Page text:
Chris Graham: Guns, murders and Canada
There are 88.8 guns for every 100 people in the U.S. That rate doesn’t just lead the world; we’ve pretty much lapped everybody else. Number two is Yemen, at 54.8 guns per 100 people.
This is from a study by a Swiss group of small arms ownership worldwide.
After studying that report, and one from the United Nations looking at global murder rates, I got to thinking.
Wonder what would happen if I played around with numbers from the studies comparing murder rates, rates specific to homicides by firearms and firearms ownership, and did a compare and contrast with our neighbors to the north, Canada.
We share a long, long international border. We also share a similar language, by and large. And we share an affinity for hunting dating back to our mutual colonial days in the British Empire.
OK, here we go.
For the first bit of comparison, Canada, which loves to hunt its own wide-open spaces as much as we do ours, is nowhere near us in terms of guns per 100 people – at 30.8.
Using 2009 numbers, it’s also nowhere near where we are in terms of murder rates. There were 610 murders in Canada in 2009, or 1.8 per 100 people; there were 15,399 murders in the U.S. in 2009, or 5.0 per 100 people.
That’s murders by any means. Specific to gun murders, then, there were 173 gun murders in Canada in 2009, 0.5 per 100 people. In the U.S., there were 10,300 gun murders in 2009, or 3.3 per 100 people.
Think for a second. Notice anything when you look at the above two paragraphs?
The difference in the gun murder rate between the two countries is 2.8 per 100 people. The difference in the overall murder rate between the two is 3.2 per 100 people.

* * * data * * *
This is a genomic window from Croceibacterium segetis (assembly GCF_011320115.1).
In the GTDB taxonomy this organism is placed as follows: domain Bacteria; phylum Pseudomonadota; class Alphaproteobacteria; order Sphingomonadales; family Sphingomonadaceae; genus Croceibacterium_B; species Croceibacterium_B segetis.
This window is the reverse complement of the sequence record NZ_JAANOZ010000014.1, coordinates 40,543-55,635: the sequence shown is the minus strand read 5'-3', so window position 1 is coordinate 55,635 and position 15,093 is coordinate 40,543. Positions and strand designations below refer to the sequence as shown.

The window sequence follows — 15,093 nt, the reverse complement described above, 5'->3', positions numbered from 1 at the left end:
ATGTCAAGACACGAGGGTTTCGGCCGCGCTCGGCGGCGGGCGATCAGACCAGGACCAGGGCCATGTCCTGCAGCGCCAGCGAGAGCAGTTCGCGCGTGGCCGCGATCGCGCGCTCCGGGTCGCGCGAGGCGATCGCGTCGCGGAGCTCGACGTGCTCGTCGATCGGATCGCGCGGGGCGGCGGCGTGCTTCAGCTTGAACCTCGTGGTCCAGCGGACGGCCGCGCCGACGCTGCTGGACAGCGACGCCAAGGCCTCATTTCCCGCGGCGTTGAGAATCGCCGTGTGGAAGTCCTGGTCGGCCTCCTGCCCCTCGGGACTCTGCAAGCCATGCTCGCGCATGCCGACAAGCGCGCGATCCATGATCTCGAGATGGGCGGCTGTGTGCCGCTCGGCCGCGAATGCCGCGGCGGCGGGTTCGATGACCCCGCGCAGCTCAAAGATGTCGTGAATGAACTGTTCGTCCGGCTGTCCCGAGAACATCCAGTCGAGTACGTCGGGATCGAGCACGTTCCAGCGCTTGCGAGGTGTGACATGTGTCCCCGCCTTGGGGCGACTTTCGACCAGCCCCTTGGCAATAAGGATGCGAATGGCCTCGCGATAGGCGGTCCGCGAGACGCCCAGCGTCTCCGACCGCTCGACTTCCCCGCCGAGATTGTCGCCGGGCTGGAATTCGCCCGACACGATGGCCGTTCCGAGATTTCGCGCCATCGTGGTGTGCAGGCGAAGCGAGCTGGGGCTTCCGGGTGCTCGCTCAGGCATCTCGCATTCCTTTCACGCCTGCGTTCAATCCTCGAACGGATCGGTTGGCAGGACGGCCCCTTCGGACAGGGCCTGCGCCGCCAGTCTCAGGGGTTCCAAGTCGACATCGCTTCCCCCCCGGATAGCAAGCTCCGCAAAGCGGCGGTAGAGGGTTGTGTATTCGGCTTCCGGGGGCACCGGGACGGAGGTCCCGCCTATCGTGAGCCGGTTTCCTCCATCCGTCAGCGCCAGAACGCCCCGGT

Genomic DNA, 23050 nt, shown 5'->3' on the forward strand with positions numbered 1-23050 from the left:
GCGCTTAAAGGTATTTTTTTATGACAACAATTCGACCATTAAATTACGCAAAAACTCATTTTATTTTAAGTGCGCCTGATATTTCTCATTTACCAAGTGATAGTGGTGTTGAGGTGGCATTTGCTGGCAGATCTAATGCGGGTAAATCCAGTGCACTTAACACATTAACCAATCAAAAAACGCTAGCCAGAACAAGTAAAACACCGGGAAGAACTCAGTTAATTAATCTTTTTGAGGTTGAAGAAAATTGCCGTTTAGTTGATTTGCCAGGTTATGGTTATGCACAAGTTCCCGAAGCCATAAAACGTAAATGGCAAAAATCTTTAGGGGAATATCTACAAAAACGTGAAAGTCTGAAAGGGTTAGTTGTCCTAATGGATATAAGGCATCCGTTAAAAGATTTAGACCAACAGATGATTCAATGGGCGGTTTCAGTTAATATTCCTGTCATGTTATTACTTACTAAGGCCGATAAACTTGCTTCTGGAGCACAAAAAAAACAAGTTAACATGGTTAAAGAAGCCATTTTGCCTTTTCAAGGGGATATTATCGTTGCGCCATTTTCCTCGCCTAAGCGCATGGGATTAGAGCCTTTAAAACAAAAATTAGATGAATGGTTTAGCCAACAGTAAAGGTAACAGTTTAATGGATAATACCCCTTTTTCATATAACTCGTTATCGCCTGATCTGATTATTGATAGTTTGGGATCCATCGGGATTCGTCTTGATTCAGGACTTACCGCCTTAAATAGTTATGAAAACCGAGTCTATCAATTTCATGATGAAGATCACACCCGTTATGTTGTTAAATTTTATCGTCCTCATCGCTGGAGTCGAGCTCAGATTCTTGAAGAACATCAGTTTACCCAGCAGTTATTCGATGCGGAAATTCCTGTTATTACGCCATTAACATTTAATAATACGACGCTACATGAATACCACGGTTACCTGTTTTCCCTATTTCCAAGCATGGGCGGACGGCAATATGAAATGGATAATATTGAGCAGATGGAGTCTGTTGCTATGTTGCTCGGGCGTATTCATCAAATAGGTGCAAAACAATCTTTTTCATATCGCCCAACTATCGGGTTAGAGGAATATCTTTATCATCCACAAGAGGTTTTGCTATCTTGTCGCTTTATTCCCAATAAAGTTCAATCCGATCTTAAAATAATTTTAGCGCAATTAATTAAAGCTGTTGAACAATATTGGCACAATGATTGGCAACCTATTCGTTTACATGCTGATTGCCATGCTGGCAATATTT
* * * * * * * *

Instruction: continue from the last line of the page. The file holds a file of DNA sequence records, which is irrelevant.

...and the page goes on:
Take guns out of the equation, there were 1.3 non-gun murders per 100 Canadians in 2009, and 1.7 non-gun murders per 100 Americans in 2009.
Now consider the arguments that we hear from the gun lobby. Guns don’t kill people; people kill people. Clearly, from this comparison, people with guns kill people much better.
And then this one: If more people owned guns, we would all be safer.
There are almost nine guns legally in circulation for every 10 of us in circulation. And it’s much safer to be a Canadian with a third of the guns in circulation, all things considered.
So much for those arguments, then.
While it’s safer to be a Canadian, of course, it pretty much doesn’t pay to own a gun shop up there, not to mention a company that manufactures and markets guns for sale.
That’s where it pays to be an American.
That is, as long as you can also avoid being in the wrong place at the wrong time, which these days includes the movie theater, the mall and a kindergarten classroom.